I made this .gif, of two dodecahedra orbiting a common center of mass, using a program called *Stella 4d: Polyhedron Navigator*. This program may be tried for free at http://www.software3d.com/Stella.php.

# Tag Archives: binary

# On Binary Planets, and Binary Polyhedra

This image of binary polyhedra of unequal size was, obviously, inspired by the double dwarf planet at the center of the Pluto / Charon system. The outer satellites also orbit Pluto and Charon’s common center of mass, or barycenter, which lies above Pluto’s surface. In the similar case of the Earth / Moon system, the barycenter stays within the interior of the larger body, the Earth.

I know of one other quasi-binary system in this solar system which involves a barycenter outside the larger body, but it isn’t one many would expect: it’s the Sun / Jupiter system. Both orbit their barycenter (or that of the whole solar system, more properly, but they are pretty much in the same place), Jupiter doing so at an average orbital radius of 5.2 AU — and the Sun doing so, staying opposite Jupiter, with an orbital radius which is slightly larger than the visible Sun itself. The Sun, therefore, orbits a point outside itself which is the gravitational center of the entire solar system.

Why don’t we notice this “wobble” in the Sun’s motion? Well, orbiting binary objects orbit their barycenters with equal orbital periods, as seen in the image above, where the orbital period of both the large, tightly-orbiting rhombicosidodecahedron, and the small, large-orbit icosahedron, is precisely eight seconds. In the case of the Sun / Jupiter system, the sun completes one complete Jupiter-induced wobble, in a tight ellipse, with their barycenter at one focus, but with an orbital period of *one jovian year*, which is just under twelve Earth years. If the Jovian-induced solar wobble were faster, it would be much more noticeable.

[Image credit: the picture of the orbiting polyhedra above was made with software called *Stella 4d*, available at this website.]

# Tidally Locked Binary Icosidodecahedra

I’ve been trying to figure out for over a year how to make images like the one above, without having holes in the two polyhedra, facing each other. At last, that puzzle of polyhedral manipulation using *Stella 4d* (software available at this website) has been solved: use augmentation followed by faceting, rather than augmentation followed by simply hiding faces.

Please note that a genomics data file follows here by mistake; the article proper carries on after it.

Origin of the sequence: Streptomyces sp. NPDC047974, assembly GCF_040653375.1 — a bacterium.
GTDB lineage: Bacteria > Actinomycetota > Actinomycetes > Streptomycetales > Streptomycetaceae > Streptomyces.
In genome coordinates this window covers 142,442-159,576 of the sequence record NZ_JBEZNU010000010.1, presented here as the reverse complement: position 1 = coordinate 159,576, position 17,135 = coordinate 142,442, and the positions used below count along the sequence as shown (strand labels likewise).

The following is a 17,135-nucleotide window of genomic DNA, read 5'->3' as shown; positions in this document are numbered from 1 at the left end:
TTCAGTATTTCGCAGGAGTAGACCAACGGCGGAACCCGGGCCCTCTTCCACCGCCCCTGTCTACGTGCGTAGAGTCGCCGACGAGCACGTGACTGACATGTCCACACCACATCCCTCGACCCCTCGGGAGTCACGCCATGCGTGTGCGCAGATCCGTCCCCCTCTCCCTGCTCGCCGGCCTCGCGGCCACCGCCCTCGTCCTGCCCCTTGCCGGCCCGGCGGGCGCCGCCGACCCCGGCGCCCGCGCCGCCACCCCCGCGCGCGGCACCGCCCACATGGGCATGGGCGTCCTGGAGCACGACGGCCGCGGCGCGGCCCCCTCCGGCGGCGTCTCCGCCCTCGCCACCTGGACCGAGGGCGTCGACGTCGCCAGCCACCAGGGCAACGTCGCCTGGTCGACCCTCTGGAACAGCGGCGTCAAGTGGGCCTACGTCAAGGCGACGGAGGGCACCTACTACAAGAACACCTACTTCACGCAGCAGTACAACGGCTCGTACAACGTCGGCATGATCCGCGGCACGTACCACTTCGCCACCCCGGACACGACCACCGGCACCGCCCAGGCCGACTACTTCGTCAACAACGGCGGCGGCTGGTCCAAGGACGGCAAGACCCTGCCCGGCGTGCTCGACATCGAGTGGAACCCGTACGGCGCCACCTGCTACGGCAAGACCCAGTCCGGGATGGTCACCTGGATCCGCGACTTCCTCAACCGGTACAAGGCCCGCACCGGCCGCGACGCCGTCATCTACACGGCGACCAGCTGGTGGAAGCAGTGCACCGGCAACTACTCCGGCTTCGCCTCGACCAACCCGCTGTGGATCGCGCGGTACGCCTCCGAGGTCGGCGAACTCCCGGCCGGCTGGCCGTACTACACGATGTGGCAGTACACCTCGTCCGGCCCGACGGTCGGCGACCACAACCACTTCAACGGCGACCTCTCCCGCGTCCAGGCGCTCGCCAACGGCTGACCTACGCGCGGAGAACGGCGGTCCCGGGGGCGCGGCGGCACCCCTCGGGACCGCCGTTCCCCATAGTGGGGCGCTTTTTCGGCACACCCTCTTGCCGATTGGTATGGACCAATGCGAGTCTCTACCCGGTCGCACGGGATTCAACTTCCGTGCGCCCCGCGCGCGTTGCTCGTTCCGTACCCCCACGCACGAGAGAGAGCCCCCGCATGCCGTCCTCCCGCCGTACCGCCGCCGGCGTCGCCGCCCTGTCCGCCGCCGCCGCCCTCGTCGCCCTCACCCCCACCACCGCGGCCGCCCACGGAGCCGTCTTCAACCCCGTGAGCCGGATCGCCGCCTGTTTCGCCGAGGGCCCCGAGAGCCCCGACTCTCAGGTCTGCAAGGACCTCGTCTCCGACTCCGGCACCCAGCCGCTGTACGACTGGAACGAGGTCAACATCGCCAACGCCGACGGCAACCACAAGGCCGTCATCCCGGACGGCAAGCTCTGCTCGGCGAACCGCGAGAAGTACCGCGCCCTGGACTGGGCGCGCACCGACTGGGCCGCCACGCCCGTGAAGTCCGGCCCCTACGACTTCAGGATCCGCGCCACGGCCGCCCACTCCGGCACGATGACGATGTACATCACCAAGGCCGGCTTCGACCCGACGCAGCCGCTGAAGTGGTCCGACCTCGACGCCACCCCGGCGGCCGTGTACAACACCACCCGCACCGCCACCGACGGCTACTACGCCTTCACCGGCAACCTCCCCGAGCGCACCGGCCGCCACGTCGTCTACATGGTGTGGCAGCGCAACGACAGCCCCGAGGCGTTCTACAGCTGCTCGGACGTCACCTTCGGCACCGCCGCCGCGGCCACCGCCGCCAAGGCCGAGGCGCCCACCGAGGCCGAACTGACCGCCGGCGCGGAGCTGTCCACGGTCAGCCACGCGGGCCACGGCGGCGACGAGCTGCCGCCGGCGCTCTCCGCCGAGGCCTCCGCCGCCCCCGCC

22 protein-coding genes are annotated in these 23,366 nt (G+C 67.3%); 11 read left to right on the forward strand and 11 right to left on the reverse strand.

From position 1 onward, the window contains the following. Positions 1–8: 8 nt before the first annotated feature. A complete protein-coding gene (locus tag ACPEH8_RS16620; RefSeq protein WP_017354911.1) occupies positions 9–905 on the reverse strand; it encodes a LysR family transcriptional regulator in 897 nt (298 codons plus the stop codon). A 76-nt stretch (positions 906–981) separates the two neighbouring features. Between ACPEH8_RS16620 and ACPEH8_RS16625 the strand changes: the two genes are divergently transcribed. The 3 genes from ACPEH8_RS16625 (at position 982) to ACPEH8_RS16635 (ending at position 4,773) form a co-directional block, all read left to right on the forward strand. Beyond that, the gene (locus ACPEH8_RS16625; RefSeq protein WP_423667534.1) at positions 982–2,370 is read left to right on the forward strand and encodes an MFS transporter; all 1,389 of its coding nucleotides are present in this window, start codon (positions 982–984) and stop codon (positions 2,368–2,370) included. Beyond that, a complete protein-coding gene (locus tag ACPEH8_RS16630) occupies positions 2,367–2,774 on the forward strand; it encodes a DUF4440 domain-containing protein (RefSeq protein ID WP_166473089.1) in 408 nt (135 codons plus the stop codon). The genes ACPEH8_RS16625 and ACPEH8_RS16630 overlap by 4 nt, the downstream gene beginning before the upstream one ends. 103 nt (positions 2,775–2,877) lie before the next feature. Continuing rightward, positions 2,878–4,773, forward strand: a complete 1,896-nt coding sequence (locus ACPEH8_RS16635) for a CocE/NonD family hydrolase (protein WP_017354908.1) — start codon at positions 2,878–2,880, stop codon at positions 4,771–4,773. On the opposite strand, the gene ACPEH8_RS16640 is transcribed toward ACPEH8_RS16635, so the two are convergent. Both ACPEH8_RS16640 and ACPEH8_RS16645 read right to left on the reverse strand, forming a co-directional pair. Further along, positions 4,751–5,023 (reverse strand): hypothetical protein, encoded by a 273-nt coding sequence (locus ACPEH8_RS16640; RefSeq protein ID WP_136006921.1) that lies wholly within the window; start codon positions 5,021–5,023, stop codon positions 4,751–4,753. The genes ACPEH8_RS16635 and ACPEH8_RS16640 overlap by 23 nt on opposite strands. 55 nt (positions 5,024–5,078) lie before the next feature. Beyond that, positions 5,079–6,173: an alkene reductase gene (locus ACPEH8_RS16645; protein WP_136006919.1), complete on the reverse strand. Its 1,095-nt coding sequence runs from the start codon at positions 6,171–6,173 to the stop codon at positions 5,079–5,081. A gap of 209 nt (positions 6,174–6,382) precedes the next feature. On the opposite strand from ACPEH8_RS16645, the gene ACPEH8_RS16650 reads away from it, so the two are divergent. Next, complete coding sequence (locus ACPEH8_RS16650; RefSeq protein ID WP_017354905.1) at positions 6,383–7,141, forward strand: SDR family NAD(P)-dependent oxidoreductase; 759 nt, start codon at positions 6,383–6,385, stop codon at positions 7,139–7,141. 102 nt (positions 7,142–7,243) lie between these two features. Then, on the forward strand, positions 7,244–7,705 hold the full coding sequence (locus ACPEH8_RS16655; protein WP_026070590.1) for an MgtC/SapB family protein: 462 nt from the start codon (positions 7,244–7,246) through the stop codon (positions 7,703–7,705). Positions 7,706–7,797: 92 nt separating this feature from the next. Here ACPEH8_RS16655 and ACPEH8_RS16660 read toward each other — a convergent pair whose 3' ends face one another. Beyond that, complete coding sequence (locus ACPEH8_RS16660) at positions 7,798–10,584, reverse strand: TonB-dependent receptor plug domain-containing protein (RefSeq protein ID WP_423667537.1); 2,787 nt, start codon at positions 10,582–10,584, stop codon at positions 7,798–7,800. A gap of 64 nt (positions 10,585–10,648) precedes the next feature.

## The Beginning of the Number Pi, in Binary Through Hexadecimal, etc.

### Image

Binary (base-2) pi: 11.00100 10000 11111 10110 10101 00010 00100 00101 10100 01100 00100 01101 00110 00100 11000 11001 10001 01000 10111 00000 . . .

Trinary (base-3) pi: 10.01021 10122 22010 21100 21111 10221 22222 01112 01212 12120 01211 00100 10122 20222 12012 01211 12101 21011 20022 01202 . . .

Quaternary (base-4) pi: 3.02100 33312 22202 02011 22030 02031 03010 30121 20220 23200 03130 01303 10102 21000 21032 00202 02212 13303 01310 00020 . . .

Quinary (base-5) pi: 3.03232 21430 33432 41124 12240 41402 31421 11430 20310 02200 34441 32211 01040 33213 44004 32444 01441 04233 41330 11323 . . .

Heximal (base-6) pi: 3.05033 00514 15124 10523 44140 53125 32110 23012 14442 00411 52525 53314 20333 13113 55351 31233 45533 41001 51543 44401 . . .

Septenary (base-7) pi: 3.06636 51432 03613 41102 63402 24465 22266 43520 65024 01554 43215 42643 10251 61154 56522 00026 22436 10330 14432 33631 . . .

Octal (base-8) pi: 3.11037 55242 10264 30215 14230 63050 56006 70163 21122 01116 02105 14763 07200 20273 72461 66116 33104 50512 02074 61615 . . .

Nonary (base-9) pi: 3.12418 81240 74427 88645 17776 17310 35828 51654 53534 62652 30112 63214 50283 86403 43541 63303 08678 13278 71588 . . .

Decimal (base-10) pi: 3.14159 26535 89793 23846 26433 83279 50288 41971 69399 37510 58209 74944 59230 78164 06286 20899 86280 34825 34211 70679 . . .

Undecimal (base-11) pi: 3.16150 70286 5A48 . . .

Duodecimal (base-12) pi: 3.18480 9493B 91866 4573A 6211B B1515 51A05 72929 0A780 9A492 74214 0A60A 55256 A0661 A0375 3A3AA 54805 64688 0181A 36830 . . .

Tridecimal (base 13) pi: 3.1AC10 49052 A2C7 . . .

Tetradecimal (base-14) pi: 3.1DA75 CDA81 3752 . . .

Pentadecimal (base-15) pi: 3.21CD1 DC46C 2B7A . . .

Hexadecimal (base-16) pi: 3.243F6 A8885 A308D 31319 8A2E0 37073 44A40 93822 299F3 1D008 2EFA9 8EC4E 6C894 52821 E638D 01377 BE546 6CF34 E90C6 CC0AC . . .

* * *

In each of the above counting systems, pi’s expanded form retains the usual properties of irrational numbers: the digits don’t ever terminate, nor settle into a repetitive pattern. It also isn’t possible, in any of these counting systems, to express pi as a/b, where a and b are whole numbers in that base. However, in base-pi, the number pi is simply written this way, in its entirety: 10. Also, the square of pi is written 100, pi-cubed is written 1000, etc. However, if you want to try to figure out how to write, say, the decimal number ten, in base-pi, best of luck to you.